The Centre for Urban Wellbeing brings together academics from across the University of Birmingham to tackle global challenges to community health and wellbeing.
Decarbonisation is one of two railway grand challenges (along with digitalisation) that requires a strategic, whole-sector approach with government, industry and academia working together. We are leading the way in decarbonising the railway in the UK and across the world.
The University of Birmingham has established a Birmingham Plastics Network, an interdisciplinary team of more than 40 academics working together to shape the fate and sustainable future of plastics
Developing the use of sensors and clocks in innovative, ground-breaking technologies to change the future landscapes of healthcare, transport, defence, civil engineering and more.
Academia partnering with business, investigating, developing and co-creating robust and innovative solutions to achieve responsible business success. Building the foundations for a more responsible and sustainable future.
We are working with partners across the globe to understand how to save lives at risk from poor air quality.
Challenging established views and policy responses to migration and its impact on societies in a rapidly changing world.
Birmingham academics work on major issues in international ethics and global justice and train the next generation of students to tackle these issues.
Birmingham has been at the forefront of transplants since the pioneering work of Sir Peter Medawar. Our researchers are continuing his legacy.
We explore what it means to be human – in historical and cultural contexts, within ethical and legal norms and through languages and communication.
From atoms to astronomy, computers to cars and robots to robust materials, our goal is to transform our understanding of the world to make life easier, healthier and more sustainable.
Across the breadth of life and environmental sciences, we discover, apply and translate science to forge major advances in human and environmental health.
With more than 1,000 academic staff researchers and around £80 million new research funding per year, we are dedicated to performing world-leading research with the ultimate goal of improving human health.
We address the challenges facing society and the economy, from shedding light on the refugee crisis, to character education in schools, through to developing leaders in the NHS.
Access to Learning, Learning to Access
Find out more about VICTAR
VICTAR is the largest teacher training provider in the area of vision impairment in the UK.
Find out more about all the research taking place in VICTAR
The work of the Vision Impairment Centre for Teaching and Research (VICTAR) is helping to empower young people with visual impairments like Eddy, Hasun and Shamima.
A longitudinal study into the Post-16 transition experiences of young people with visual impairment.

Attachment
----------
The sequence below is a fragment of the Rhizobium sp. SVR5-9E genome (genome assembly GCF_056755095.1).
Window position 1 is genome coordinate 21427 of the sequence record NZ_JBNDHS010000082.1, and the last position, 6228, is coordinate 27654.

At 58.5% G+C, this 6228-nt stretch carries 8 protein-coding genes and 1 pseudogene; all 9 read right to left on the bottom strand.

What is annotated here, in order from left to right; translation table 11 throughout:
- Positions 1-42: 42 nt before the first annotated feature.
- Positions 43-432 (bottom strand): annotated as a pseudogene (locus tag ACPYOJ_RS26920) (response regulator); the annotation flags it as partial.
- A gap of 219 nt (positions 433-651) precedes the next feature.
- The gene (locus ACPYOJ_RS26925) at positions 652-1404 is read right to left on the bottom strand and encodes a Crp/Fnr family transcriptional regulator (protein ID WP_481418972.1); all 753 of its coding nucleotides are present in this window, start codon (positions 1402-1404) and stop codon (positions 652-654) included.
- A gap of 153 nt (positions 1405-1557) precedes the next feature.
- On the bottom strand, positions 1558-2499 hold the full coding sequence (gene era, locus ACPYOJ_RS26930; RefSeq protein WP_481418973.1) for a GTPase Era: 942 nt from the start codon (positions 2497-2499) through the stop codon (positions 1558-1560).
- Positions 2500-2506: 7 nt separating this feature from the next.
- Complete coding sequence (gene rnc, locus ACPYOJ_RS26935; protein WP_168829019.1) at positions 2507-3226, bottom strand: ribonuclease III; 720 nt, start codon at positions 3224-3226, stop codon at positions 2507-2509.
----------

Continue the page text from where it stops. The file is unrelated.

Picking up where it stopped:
This research will determine how and why early childhood education works in early childhood development centres, primary and special schools for children with disabilities in Malawi.
Through our research we have developed a number of guidelines and resources.
Hewett, R, Douglas, G & McLinden, M 2021, '“They were questioning whether I would even bother coming back”. Exploring evidence of inequality in ‘Access’, ‘Success’ and ‘Progression’ in higher education for students with vision impairment', Educational Review.
Frank, H, McLinden, M & Douglas, G 2020, 'Accessing the curriculum; university based learning experiences of visually impaired physiotherapy students', Nurse Education in Practice, vol. 42, 102620. https://doi.org/10.1016/j.nepr.2019.102620
Murphy, R, Jolley, E, Lynch, P, Mankhwazi, M, Mbukwa, J, Bechange, S, Gladstone, M & Schmidt, E 2020, 'Estimated prevalence of disability and developmental delay among preschool children in rural Malawi: Findings from “Tikule Limodzi,” a cross-sectional survey', Child: Care, Health & Development. https://doi.org/10.1111/cch.1274
View all Vision Impairment Centre for Teaching And Research
publications in research portal
Written with my own hand: me and brailleThis months VICTAR blog comes from Ryan Lardner-Cameron. Ryan is a sixth form student at Priestley Smith School and throughout 2018-19 he is spending a day a week with us in the centre. We asked Ryan to write his thoughts in response to this article on the relevance of braille today, which we published in The … Continue reading Written with my own hand: me and braille
Reflections of studying for the Mandatory Qualification for Teachers of Children with Vision ImpairmentThis months VICTAR blog comes from John Turnbull who is Specialist Education Support Officer for Guide Dogs. John reflects on the journey he has made since starting studying for the Mandatory Qualification for Teachers of Children with Vision Impairment with us at Vision Impairment Centre for Teaching and Research. “I have now been studying with VICTAR … Continue reading Reflections of studying for the Mandatory Qualification for Teachers of Children with Vision Impairment